The clinical severity scores at baseline were 8.08 ± 1.3 in group 1 and 8.29 ± 1.3 in group 2 (p = NS). The percentage fall of the clinical severity score after inhalation therapy was NS in group 1 on the first, second, and third days after hospital admission (3.5%, 2%, and 4%, respectively). In group 2, significant differences were observed on each of the first 3 days (7.3%, 8.9%, and 10%, respectively; p < 0.001) [Fig 2] . Also, these falls in clinical scores differed significantly between the two groups on each of these days.

The radiograph assessment scores at baseline were 3.9 ± 2.32 in group 1 and 3.52 ± 2.49 in group 2 (p = NS). The second radiograph assessment score improved in both groups (3.43 ± 2.35 in group 1 and 3.38 ± 2.28 in group 2), but it did not reach significance. There was no significant difference between the groups.

No adverse effects were observed. Pulse rate and the room air saturation of oxyhemoglobin did not differ at any day between the two groups. In the first 3 days, there was a trend for more add-on inhalation therapy needed per day for group 1 (1.2 ± 0.9 as compared to 0.9 ± 0.7 for group 2). However, this did not reach significance according to the two-tailed test (p = 0.1; p = 0.05 for one-tailed test). Analysis of intention to treat showed that two patients in group 1 and no patients in group 2 required mechanical ventilation. However, as mentioned above, one of these patients was excluded from the analysis.

Our study indicates that by substituting normal saline solution with hypertonic saline in the inhalation mixture for delivering epinephrine to hospitalized infants with viral bronchiolitis, the in-hospital stay was reduced by 25%, from 4 days in the 0.9% saline solution group (group 1) to 3 days in the 3% saline solution group (group 2). This possible effect could bear an important economic and clinical impact worldwide; in the United States, > 100,000 children are hospitalized annually at a cost of $300 million.13 Decreasing this burden by almost 25% could theoretically save nearly $75 million annually in the United States alone.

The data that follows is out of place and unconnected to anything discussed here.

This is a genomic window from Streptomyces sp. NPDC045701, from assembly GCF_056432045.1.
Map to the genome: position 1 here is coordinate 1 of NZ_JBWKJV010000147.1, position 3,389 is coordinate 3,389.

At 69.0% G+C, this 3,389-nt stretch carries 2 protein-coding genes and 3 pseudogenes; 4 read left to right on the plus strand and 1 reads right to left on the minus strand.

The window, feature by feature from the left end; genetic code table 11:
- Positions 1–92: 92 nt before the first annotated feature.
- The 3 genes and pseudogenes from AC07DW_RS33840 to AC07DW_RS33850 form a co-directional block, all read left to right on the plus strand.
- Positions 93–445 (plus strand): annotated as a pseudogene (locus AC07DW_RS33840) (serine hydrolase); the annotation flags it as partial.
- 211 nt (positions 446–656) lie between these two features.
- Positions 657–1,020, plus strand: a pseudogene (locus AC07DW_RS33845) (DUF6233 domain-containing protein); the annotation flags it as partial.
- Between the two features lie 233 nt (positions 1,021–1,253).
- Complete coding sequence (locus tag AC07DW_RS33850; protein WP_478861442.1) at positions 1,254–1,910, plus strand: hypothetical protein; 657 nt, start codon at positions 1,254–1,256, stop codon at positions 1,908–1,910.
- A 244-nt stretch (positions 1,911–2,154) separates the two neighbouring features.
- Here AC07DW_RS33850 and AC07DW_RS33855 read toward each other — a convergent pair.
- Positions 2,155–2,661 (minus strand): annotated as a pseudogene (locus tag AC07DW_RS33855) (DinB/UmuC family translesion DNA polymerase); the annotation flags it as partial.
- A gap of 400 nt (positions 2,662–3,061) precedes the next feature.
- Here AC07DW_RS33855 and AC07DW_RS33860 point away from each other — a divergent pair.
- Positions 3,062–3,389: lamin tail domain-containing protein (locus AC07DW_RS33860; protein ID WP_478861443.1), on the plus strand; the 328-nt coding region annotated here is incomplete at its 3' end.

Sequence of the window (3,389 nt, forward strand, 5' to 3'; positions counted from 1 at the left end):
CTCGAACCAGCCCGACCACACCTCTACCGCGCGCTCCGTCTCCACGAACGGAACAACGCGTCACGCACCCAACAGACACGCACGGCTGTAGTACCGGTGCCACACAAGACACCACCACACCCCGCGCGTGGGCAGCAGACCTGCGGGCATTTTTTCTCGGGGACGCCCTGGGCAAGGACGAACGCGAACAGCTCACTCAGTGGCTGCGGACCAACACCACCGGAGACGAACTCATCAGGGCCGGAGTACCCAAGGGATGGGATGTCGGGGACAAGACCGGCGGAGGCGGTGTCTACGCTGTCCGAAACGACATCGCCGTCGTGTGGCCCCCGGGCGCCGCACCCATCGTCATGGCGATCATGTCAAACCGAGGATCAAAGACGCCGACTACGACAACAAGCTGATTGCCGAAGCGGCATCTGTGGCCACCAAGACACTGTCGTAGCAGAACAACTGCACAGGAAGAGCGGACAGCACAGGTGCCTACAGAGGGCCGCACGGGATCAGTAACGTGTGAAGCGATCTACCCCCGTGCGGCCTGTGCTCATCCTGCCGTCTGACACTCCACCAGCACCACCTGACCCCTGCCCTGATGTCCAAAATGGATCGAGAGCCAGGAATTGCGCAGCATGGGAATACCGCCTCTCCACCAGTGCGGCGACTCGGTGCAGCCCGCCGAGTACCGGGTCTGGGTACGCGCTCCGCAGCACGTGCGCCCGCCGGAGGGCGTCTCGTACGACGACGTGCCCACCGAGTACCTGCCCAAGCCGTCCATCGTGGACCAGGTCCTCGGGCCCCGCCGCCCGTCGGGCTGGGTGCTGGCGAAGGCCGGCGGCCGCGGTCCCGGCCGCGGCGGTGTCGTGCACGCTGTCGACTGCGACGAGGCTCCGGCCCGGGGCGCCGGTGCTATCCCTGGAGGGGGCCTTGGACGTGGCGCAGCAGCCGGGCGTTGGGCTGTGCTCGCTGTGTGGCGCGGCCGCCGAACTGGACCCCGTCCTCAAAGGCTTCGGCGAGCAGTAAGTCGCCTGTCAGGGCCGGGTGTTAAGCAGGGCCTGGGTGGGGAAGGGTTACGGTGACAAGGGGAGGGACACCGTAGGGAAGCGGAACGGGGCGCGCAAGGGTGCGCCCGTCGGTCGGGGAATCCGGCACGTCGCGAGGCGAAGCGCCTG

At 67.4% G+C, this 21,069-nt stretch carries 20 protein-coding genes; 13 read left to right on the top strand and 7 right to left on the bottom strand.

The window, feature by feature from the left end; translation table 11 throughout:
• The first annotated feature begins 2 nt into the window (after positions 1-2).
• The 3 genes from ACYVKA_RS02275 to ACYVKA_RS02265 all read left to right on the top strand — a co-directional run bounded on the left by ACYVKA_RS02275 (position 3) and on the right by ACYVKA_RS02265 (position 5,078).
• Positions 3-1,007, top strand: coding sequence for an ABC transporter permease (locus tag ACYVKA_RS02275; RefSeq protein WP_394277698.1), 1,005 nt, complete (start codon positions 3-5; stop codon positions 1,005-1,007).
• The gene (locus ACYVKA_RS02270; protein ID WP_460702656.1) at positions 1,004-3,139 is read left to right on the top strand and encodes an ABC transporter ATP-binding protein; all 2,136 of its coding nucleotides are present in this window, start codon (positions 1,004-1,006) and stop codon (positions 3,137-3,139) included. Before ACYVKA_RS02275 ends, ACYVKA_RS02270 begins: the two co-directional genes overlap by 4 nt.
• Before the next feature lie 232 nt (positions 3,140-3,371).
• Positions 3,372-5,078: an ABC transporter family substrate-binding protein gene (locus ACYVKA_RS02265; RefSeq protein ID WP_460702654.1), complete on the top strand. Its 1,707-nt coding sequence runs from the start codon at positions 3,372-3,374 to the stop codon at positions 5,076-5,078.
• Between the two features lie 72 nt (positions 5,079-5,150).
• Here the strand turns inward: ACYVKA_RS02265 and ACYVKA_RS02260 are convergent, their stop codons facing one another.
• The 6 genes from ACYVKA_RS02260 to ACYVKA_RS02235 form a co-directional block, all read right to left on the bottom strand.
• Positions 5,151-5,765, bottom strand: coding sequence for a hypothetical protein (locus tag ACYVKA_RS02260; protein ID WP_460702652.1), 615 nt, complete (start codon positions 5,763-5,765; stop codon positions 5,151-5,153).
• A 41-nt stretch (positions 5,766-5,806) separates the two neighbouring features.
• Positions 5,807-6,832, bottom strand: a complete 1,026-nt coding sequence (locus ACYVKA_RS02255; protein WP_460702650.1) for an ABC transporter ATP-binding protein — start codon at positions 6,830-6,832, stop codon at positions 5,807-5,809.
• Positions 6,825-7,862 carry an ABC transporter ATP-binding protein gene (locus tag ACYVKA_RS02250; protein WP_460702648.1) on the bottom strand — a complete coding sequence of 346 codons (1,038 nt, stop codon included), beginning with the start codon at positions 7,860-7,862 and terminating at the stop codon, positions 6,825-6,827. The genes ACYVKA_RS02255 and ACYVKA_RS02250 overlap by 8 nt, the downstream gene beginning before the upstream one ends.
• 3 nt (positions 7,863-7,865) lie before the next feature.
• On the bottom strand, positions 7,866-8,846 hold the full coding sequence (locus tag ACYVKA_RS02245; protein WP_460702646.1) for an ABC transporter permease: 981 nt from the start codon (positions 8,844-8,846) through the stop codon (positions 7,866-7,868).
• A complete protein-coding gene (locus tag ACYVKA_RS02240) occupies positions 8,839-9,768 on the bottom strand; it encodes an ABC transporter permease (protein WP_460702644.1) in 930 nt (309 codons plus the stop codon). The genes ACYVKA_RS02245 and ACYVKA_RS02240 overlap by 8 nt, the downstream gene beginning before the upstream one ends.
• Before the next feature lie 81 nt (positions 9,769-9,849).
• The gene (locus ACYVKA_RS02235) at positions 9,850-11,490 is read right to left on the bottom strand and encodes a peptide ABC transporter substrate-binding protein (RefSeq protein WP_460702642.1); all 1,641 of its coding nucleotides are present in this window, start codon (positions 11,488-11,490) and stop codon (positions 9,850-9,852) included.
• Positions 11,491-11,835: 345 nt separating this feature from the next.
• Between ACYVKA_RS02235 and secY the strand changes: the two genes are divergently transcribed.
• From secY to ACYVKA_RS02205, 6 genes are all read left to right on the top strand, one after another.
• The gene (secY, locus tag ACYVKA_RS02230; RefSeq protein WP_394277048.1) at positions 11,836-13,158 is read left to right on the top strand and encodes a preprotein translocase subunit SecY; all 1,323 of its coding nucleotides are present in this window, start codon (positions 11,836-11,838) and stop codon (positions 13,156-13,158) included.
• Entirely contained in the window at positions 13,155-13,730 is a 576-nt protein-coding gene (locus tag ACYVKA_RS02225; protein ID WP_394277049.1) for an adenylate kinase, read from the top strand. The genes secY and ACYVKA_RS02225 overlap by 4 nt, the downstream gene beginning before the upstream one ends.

This study demonstrated a significantly better improvement in clinical severity score after epinephrine inhalation in hypertonic 3% saline solution as compared to epinephrine in 0.9% saline solution (Fig 2). The clinical severity scores before inhalation decreased progressively in a significant way each day until discharge. No significant differences were demonstrated for the preinhalation clinical severity scores between the two groups (Fig 2). One possible explanation to this observation points to lower percentage of infants remaining hospitalized in the 3% saline solution group as compared to the 0.9% saline solution group. As more infants with lower (better) clinical severity scores were discharged from group 2 than from group 1, the average clinical severity score of group 2, now including relatively more sick patients, would resemble the clinical severity score of group 1 (Fig 1). Another possible explanation is that the acute effect of the hypertonic saline solution on symptoms (clinical severity) is shorter than the intervals between inhalations, so that the favorable decline in clinical severity score after each inhalation does not persist overnight and is not apparent on the next morning before the next inhalation. The exact duration of the effect of one hypertonic saline solution inhalation and therefore its continuing impact on clinical severity score is not known and should be investigated further. Conceivably, more inhalations should be tried before assuming a maximal dose/effect of hypertonic 3% saline solution inhalations in infants hospitalized with bronchiolitis. In our patient population, the three-times-daily dose and subsequent duration of effect proved to be sufficient to shorten hospital stay significantly (Fig 1).